The swelling that is normally expected is usually proportional to the surgery involved. Swelling around the mouth, cheeks, eyes, and sides of the face is not uncommon. This is the body’s normal reaction to surgery and eventual repair. The swelling will not become apparent until the day following surgery and will not reach its maximum until 2-3 days post-operatively. However, the swelling may be minimized by the immediate use of ice packs. Two baggies filled with ice, or ice packs, covered by a thin dish towel should be applied to the sides of the face where surgery was performed. The ice packs should be left on continuously while you are awake. After 36 hours, ice has no beneficial effect. If swelling or jaw stiffness has persisted for several days, there is no cause for alarm. This is a normal reaction to surgery. Thirty-six hours following surgery, the application of moist heat to the sides of the face is beneficial in reducing the size of the swelling and the jaw stiffness.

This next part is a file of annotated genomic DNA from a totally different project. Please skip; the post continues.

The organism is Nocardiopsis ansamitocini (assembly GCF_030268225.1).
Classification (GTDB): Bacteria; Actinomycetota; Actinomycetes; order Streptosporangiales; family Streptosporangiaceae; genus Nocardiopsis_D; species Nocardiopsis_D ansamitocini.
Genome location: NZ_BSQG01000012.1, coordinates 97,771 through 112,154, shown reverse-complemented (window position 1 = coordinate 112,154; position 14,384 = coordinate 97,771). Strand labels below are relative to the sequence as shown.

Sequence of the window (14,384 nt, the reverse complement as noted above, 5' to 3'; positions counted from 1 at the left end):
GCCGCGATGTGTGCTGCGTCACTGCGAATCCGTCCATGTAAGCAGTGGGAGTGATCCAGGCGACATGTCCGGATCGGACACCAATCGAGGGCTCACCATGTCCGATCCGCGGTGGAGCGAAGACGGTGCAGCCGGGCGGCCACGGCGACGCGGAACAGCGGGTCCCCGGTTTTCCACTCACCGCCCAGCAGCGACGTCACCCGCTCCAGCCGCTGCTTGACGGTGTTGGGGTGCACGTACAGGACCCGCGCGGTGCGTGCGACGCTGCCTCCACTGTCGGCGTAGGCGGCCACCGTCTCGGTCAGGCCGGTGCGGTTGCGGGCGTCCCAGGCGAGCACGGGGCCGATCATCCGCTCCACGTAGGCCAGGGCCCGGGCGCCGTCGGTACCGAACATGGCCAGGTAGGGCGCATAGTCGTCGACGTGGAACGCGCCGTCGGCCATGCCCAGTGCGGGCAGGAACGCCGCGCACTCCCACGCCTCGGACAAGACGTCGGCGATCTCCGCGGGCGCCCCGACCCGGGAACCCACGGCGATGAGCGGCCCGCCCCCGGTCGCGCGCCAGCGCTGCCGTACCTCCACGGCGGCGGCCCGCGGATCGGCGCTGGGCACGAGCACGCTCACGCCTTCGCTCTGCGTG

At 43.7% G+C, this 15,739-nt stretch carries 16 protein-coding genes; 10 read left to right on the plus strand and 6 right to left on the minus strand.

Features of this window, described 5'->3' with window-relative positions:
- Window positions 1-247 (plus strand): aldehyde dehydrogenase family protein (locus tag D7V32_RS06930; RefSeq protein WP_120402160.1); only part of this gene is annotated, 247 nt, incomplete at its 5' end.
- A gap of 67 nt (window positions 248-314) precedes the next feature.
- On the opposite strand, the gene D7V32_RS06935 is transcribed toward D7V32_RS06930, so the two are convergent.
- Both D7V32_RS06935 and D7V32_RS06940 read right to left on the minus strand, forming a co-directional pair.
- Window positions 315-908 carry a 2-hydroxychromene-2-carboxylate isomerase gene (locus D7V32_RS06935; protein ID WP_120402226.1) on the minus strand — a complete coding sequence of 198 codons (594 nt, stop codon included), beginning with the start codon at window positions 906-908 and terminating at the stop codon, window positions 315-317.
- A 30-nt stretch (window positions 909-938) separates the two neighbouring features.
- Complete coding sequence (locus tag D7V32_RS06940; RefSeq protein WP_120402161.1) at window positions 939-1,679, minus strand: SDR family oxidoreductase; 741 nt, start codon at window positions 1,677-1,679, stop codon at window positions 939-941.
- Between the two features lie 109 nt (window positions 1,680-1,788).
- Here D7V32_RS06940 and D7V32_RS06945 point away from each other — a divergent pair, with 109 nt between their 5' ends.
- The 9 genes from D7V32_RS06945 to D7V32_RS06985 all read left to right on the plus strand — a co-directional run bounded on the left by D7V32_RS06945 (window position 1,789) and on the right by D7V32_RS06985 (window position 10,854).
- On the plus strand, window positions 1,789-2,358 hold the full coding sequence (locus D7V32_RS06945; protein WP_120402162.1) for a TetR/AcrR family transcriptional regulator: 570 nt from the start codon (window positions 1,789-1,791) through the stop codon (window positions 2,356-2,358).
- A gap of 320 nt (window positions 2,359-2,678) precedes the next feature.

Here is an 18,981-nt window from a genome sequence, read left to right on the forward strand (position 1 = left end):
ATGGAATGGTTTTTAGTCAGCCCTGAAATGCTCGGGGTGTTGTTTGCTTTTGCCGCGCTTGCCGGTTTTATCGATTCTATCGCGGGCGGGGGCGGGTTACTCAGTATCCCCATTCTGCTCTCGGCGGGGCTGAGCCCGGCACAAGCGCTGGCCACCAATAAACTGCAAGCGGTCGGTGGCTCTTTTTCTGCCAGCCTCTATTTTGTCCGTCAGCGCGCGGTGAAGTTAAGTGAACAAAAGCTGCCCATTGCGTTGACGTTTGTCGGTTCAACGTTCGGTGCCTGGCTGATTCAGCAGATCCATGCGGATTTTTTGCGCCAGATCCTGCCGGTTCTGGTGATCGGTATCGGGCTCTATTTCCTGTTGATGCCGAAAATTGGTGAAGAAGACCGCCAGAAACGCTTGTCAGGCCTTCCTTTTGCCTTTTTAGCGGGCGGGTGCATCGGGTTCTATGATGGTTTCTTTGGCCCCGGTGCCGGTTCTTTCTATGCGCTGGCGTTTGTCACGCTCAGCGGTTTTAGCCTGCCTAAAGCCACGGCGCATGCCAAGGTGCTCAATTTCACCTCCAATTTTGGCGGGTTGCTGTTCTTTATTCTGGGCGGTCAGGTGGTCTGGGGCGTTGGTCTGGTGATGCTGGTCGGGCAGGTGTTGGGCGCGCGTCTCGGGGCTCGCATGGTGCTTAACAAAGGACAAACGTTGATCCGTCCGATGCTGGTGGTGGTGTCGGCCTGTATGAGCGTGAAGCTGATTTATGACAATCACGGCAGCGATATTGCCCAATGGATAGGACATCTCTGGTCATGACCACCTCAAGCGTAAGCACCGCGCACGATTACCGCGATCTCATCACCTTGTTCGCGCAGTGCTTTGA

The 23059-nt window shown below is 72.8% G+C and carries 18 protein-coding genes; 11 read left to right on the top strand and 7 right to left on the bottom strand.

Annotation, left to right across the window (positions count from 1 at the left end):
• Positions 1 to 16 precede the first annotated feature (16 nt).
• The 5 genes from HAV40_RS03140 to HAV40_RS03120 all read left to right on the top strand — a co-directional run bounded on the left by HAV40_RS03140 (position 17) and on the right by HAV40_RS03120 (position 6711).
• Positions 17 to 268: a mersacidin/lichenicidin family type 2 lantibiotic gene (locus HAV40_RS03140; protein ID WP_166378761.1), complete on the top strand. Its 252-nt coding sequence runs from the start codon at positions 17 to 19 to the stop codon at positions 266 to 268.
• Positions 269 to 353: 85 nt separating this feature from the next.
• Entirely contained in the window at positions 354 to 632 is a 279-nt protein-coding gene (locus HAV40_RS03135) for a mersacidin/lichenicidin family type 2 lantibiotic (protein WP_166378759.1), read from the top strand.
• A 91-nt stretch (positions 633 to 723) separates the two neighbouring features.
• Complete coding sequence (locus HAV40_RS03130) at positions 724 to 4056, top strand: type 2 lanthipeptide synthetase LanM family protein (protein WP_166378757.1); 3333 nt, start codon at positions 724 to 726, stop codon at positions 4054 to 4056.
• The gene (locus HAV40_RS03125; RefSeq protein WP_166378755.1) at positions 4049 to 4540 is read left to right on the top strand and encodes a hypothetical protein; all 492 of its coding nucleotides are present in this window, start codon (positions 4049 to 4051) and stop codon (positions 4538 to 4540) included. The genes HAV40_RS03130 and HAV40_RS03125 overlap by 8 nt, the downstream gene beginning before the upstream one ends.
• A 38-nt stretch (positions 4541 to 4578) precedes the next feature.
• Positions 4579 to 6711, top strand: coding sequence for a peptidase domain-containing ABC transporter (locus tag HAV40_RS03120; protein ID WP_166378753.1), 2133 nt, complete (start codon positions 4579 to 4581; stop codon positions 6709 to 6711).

Pain Management Tips for Wisdom Teeth
Unfortunately most oral surgery is accompanied by some degree of discomfort. Your surgical team will provide you with personalized instructions for pain medication. If you take your first pill before the anesthetic has worn off, you should be able to manage any discomfort better. Some patients find that stronger pain medicine causes nausea, but if you precede each pain pill with a small amount of food, chances for nausea will be reduced. The effects of pain medications vary widely among individuals. You must allow time for your medicine to work. You must also take the medication on a regular schedule. Remember that the most severe pain is usually within six hours after the local anesthetic wears off; after that your need for medicine should lessen. If you have been given a prescription for Motrin(ibuprofen) you may take it with Tylenol(acetaminophen). Both drugs are taken every six hours and can be taken as follows: if you take Motrin at 12PM, you can take Tylenol at 3PM, Motrin at 6PM, Tylenol at 9PM.
If you find that you are taking large amounts of pain medicine at frequent intervals, please call our office. Pain or discomfort following surgery should subside more and more every day. If pain persists, it may require attention and you should call the office.
What Can I Eat After Wisdom Tooth Removal?